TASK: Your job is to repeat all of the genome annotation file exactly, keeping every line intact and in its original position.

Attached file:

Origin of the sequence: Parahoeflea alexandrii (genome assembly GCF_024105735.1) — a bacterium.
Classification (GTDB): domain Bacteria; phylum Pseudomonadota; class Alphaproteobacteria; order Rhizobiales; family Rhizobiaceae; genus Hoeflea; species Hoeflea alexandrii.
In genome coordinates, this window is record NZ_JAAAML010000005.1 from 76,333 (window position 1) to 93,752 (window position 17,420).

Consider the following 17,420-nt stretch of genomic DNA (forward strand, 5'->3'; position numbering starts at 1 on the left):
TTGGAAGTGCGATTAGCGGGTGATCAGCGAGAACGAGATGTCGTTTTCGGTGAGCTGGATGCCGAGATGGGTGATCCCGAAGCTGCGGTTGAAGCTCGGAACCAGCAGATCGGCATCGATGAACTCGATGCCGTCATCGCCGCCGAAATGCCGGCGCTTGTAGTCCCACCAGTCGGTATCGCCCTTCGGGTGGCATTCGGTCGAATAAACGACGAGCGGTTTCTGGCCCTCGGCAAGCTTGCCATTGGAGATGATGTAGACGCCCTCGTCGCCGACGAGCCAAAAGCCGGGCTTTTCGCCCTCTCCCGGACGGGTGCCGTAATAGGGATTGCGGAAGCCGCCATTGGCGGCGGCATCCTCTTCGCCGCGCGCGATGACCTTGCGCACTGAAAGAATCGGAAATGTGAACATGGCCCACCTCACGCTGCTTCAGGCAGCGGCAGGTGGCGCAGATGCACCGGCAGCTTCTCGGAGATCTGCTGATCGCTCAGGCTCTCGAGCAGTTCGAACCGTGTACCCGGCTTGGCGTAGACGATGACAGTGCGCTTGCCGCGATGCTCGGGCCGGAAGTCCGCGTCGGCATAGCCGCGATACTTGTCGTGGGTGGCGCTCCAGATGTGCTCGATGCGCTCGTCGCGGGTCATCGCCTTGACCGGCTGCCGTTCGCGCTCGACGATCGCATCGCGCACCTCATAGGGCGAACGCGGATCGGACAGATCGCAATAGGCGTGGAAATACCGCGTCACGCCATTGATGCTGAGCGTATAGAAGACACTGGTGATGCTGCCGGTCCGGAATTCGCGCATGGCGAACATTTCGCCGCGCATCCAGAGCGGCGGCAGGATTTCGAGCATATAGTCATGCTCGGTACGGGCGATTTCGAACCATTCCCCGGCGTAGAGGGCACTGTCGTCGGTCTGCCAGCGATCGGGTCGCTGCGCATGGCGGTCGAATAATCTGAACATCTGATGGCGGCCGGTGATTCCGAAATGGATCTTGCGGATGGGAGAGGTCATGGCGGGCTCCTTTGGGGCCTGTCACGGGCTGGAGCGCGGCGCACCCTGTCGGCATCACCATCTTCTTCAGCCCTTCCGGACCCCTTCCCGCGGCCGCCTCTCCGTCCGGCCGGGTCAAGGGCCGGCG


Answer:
Origin of the sequence: Parahoeflea alexandrii (genome assembly GCF_024105735.1) — a bacterium.
Classification (GTDB): domain Bacteria; phylum Pseudomonadota; class Alphaproteobacteria; order Rhizobiales; family Rhizobiaceae; genus Hoeflea; species Hoeflea alexandrii.
In genome coordinates, this window is record NZ_JAAAML010000005.1 from 76,333 (window position 1) to 93,752 (window position 17,420).

Consider the following 17,420-nt stretch of genomic DNA (forward strand, 5'->3'; position numbering starts at 1 on the left):
TTGGAAGTGCGATTAGCGGGTGATCAGCGAGAACGAGATGTCGTTTTCGGTGAGCTGGATGCCGAGATGGGTGATCCCGAAGCTGCGGTTGAAGCTCGGAACCAGCAGATCGGCATCGATGAACTCGATGCCGTCATCGCCGCCGAAATGCCGGCGCTTGTAGTCCCACCAGTCGGTATCGCCCTTCGGGTGGCATTCGGTCGAATAAACGACGAGCGGTTTCTGGCCCTCGGCAAGCTTGCCATTGGAGATGATGTAGACGCCCTCGTCGCCGACGAGCCAAAAGCCGGGCTTTTCGCCCTCTCCCGGACGGGTGCCGTAATAGGGATTGCGGAAGCCGCCATTGGCGGCGGCATCCTCTTCGCCGCGCGCGATGACCTTGCGCACTGAAAGAATCGGAAATGTGAACATGGCCCACCTCACGCTGCTTCAGGCAGCGGCAGGTGGCGCAGATGCACCGGCAGCTTCTCGGAGATCTGCTGATCGCTCAGGCTCTCGAGCAGTTCGAACCGTGTACCCGGCTTGGCGTAGACGATGACAGTGCGCTTGCCGCGATGCTCGGGCCGGAAGTCCGCGTCGGCATAGCCGCGATACTTGTCGTGGGTGGCGCTCCAGATGTGCTCGATGCGCTCGTCGCGGGTCATCGCCTTGACCGGCTGCCGTTCGCGCTCGACGATCGCATCGCGCACCTCATAGGGCGAACGCGGATCGGACAGATCGCAATAGGCGTGGAAATACCGCGTCACGCCATTGATGCTGAGCGTATAGAAGACACTGGTGATGCTGCCGGTCCGGAATTCGCGCATGGCGAACATTTCGCCGCGCATCCAGAGCGGCGGCAGGATTTCGAGCATATAGTCATGCTCGGTACGGGCGATTTCGAACCATTCCCCGGCGTAGAGGGCACTGTCGTCGGTCTGCCAGCGATCGGGTCGCTGCGCATGGCGGTCGAATAATCTGAACATCTGATGGCGGCCGGTGATTCCGAAATGGATCTTGCGGATGGGAGAGGTCATGGCGGGCTCCTTTGGGGCCTGTCACGGGCTGGAGCGCGGCGCACCCTGTCGGCATCACCATCTTCTTCAGCCCTTCCGGACCCCTTCCCGCGGCCGCCTCTCCGTCCGGCCGGGTCAAGGGCCGGCG